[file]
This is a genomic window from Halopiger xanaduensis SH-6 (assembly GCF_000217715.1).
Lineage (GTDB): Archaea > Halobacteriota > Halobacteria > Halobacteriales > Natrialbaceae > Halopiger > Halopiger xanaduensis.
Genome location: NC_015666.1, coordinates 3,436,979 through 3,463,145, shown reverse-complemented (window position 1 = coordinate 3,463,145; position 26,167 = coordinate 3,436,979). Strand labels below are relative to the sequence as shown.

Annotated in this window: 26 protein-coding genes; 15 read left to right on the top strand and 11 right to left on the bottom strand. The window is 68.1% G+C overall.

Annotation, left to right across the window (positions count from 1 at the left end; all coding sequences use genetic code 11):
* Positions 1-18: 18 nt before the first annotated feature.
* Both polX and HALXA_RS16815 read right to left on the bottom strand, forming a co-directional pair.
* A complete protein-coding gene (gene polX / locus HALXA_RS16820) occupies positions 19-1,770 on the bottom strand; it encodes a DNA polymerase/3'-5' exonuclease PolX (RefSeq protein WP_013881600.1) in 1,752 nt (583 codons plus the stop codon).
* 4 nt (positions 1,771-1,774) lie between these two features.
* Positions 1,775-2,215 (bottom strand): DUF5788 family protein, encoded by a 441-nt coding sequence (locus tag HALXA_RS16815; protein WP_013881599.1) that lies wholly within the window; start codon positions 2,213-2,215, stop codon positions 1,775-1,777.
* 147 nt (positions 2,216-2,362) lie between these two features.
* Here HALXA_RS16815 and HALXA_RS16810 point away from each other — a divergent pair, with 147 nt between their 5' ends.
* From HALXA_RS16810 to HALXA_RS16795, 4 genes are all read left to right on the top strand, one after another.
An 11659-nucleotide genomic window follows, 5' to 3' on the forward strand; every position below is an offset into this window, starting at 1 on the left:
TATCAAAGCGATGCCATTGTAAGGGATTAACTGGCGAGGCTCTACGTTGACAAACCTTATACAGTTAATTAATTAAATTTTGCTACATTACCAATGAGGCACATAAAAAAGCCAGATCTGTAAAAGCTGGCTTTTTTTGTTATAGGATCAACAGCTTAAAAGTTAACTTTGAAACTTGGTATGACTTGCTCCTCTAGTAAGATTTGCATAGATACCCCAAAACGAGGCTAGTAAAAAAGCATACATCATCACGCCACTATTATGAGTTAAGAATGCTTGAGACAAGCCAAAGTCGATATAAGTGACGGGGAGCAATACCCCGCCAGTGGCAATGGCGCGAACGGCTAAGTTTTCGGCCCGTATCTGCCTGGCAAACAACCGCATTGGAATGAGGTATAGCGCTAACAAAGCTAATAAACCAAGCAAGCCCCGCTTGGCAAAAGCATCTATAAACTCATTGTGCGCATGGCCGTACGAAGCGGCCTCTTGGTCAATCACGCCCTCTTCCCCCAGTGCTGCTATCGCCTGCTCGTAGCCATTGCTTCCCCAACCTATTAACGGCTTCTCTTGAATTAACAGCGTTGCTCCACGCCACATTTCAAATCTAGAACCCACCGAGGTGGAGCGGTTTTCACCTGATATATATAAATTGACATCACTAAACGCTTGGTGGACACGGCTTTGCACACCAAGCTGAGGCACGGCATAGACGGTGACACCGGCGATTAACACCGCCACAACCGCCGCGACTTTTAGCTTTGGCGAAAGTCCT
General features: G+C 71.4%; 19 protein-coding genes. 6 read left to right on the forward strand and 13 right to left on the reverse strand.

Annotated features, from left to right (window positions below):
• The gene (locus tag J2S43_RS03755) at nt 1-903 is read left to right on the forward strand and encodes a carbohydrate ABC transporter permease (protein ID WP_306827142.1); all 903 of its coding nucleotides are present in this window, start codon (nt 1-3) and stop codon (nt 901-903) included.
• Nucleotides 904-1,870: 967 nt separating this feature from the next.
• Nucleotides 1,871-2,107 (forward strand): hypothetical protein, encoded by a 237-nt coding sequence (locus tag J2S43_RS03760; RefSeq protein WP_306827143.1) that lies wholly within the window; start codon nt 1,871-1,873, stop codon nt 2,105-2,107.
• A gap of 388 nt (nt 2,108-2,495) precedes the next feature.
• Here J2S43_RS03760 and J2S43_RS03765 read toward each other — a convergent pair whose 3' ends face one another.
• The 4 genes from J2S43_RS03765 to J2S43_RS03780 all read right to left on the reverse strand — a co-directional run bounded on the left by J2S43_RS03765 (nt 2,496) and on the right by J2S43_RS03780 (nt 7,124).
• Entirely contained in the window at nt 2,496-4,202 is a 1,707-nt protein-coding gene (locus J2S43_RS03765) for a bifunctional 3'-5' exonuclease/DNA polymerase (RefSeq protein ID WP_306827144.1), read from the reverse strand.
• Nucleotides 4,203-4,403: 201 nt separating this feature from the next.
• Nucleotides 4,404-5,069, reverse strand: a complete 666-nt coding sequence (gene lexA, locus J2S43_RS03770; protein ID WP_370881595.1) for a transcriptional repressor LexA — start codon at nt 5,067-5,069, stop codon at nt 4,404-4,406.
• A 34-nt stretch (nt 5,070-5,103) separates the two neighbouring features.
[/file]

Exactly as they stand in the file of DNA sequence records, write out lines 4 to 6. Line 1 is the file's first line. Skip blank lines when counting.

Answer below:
Annotated in this window: 26 protein-coding genes; 15 read left to right on the top strand and 11 right to left on the bottom strand. The window is 68.1% G+C overall.

Annotation, left to right across the window (positions count from 1 at the left end; all coding sequences use genetic code 11):
* Positions 1-18: 18 nt before the first annotated feature.